State elections in Germany: right-wing-populist-party AfD enters three parliaments
During the past weeks, Germans have often made fun of the Americans. “How can they vote for someone like Donald Trump?” German people would ask. And they cannot be blamed. The Republicans’ presidential candidate wants to forbid the entry in the United States to Muslims; he wants to bolt the Mexican border with a wall and describes himself as “the best president God has ever created”. Regarding his statements and demands, we are stunned and also about the Americans’ electoral behaviour. But with the last state elections in Germany on March 13, the situation in Germany turned out to be as worse as in the United States.
24.2% is the score the right-wing party Alternative für Deutschland (AfD, Alternative for Germany) did receive in Saxony-Anhalt at its first election! This result is frightening and dangerous. In Baden-Wurttemberg (15.1%) and Rhineland-Palatinate (12.6%), the situation is hardly better. After this electoral Super-Sunday, the political map of Germany has changed. A party that wants to allow shooting at refugees, to dissolve the EU, to abolish social benefits and to prohibit Muslims from practising their religion is now represented in eight of the 16 federal state’s parliaments. “The AfD confesses to the traditional family as an example” and rejects state kindergartens. Men should work; women should educate children and stay at home to cook. Every vote for the right-wing populists is a retrograde step.
UKIP in the United Kingdom, the Front National in France – and now the AfD in Germany. The biggest reason why parties like these could get that popular is the refugees’ crisis: hundred thousands of people fleeing from their native countries from war, to Europe, to Germany. The AfD takes advantage of this, rushes and shrinks back from nothing; and gets votes – alarmingly many votes. The AfD gets voters from the established parties; however, non-voters give primarily their votes to the right-wing-party. Besides, three of four voters indicate to have chosen the AfD not because of their manifesto, but to teach a lesson to the governing parties.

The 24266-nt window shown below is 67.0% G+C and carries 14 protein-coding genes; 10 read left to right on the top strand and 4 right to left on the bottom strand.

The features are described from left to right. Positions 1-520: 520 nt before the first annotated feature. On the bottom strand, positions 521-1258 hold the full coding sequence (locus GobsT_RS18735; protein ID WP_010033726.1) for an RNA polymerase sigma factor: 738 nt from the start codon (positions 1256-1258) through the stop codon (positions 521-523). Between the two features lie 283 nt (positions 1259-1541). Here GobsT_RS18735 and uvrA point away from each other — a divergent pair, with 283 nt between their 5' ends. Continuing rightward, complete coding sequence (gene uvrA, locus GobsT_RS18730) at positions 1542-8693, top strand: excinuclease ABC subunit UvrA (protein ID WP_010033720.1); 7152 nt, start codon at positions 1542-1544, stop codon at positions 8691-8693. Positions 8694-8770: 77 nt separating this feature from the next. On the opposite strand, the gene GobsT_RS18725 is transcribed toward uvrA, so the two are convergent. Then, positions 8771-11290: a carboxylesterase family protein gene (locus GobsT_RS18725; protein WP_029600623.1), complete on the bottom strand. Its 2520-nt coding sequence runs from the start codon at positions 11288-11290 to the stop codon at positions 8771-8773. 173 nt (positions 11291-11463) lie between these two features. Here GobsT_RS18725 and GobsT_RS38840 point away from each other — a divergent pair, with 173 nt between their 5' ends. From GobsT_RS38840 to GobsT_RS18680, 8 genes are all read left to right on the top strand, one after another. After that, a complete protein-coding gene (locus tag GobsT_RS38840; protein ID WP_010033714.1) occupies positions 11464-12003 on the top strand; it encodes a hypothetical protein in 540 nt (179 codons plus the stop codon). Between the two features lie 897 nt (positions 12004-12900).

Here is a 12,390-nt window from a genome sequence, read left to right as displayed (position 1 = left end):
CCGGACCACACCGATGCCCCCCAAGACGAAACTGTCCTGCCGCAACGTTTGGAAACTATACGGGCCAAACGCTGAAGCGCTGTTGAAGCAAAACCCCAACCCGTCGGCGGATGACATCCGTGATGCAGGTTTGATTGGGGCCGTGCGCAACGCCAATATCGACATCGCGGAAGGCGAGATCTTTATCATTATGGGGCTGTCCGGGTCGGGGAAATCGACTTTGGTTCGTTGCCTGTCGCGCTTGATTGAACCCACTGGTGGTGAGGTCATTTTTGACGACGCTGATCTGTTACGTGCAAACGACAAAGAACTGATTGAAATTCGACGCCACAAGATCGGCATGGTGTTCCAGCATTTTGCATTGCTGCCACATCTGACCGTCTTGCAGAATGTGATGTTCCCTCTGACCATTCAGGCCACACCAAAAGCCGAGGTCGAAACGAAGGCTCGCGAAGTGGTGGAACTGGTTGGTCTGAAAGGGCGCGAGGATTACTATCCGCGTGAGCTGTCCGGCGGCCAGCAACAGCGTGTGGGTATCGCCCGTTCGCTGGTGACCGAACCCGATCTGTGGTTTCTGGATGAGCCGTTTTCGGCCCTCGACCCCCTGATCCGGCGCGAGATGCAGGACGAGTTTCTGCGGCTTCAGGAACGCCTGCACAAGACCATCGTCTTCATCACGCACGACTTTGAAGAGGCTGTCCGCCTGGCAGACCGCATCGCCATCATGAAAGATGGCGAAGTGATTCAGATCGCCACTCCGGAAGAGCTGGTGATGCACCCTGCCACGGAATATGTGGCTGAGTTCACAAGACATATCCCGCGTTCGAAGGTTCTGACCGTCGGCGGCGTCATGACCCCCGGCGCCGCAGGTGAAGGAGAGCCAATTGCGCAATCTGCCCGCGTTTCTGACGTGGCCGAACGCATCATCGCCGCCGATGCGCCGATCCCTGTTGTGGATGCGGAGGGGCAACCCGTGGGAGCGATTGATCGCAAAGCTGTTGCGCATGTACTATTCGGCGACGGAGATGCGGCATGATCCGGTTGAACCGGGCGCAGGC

Already once in German history a right-wing-party scored such a great success in such a short time! It should not only be a German effort, but also a European one, that this will not happen again. Established centrist parties must take the citizens seriously, their demands, worries and fears. They must not give them a reason to vote for a right-wing party only to teach a lesson. This is the only way to maintain our democratic and pro-European values. However, the AfD is not one thing for sure: an alternative.
By Bettina Schwarz (@betti_schwarz)